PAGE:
A new road speed regulation announced by the Expressway Authority of Thailand this week is capping speed limits on the country’s highways and expressways. On the ground, the maximum speed will be set at 110 kilometres per hour, while elevated roadways will be capped at 100 kilometres an hour.
Only a few months ago the same officials announced an increase of the country’s peak speed limit to 120 kilometres per hour. So… what happened?
The new speed limits took effect from July 22 but have now been reported and discussed widely on EXAT’s social media. Most people are unhappy with the new regulation and the flip-flopping of EXAT to decide on the country’s road speed limits.
Many people are criticising the revised limits saying that drivers often pay the tolls to utilise the elevated highways to bypass the traffic on local roads. They expect to be able to use their payments to hasten their journey, not go slower.
The new regulations allows regular cars, small trucks and vans to travel up to 110 kilometres per hour on ground-level expressways. School buses, public transportation and trucks with a load less than 2.2 tonnes are permitted a maximum speed of 90 kilometres per hour.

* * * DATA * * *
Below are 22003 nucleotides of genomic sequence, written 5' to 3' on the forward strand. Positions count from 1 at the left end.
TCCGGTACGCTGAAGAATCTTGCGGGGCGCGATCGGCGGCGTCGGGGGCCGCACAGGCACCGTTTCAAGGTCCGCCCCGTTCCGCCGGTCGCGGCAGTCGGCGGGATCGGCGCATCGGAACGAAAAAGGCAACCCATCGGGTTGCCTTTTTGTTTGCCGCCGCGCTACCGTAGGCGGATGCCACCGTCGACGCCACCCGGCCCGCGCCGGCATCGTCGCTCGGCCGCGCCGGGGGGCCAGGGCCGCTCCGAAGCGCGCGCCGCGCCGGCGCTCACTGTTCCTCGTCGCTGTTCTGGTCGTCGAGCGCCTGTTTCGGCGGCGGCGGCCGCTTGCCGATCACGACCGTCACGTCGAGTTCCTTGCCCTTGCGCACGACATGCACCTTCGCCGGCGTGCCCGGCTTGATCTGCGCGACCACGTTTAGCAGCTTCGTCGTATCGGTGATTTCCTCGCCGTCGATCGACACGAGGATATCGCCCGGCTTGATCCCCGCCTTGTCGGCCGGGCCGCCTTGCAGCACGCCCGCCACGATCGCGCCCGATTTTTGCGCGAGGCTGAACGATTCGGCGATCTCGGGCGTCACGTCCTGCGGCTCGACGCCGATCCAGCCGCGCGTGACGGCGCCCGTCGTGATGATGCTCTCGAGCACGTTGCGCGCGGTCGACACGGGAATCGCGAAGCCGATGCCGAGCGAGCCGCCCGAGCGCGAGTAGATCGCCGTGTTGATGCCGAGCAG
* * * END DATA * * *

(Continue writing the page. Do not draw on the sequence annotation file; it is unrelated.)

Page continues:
Elevated expressways now have similar rules but slightly slower speed limits, 10 KPH less than the ground-;eve; expressways.
This change is a complete contradiction to a decision back in May to increase the maximum speed limits on four main highway arteries in Thailand to 120 kilometres per hour. It was envisaged that the new maximum speed will eventually roll out across all motorways with at least four lanes throughout the country.
In the meantime, all the to-ing and fro-ing on the expressway and tollway speed limit regulations is unlikely to have any effect with many Thai drivers speeding in excess of the poorly regulated and enforced speed limits anyway. Attempts to link the speeding and traffic infringement ticketing with the registration database have been threatened and failed over the past decade.
So, although the speed limits on Thai highways and expressways may be officially limited, again, you can expect it will be ‘business as usual’ on the country’s main roads.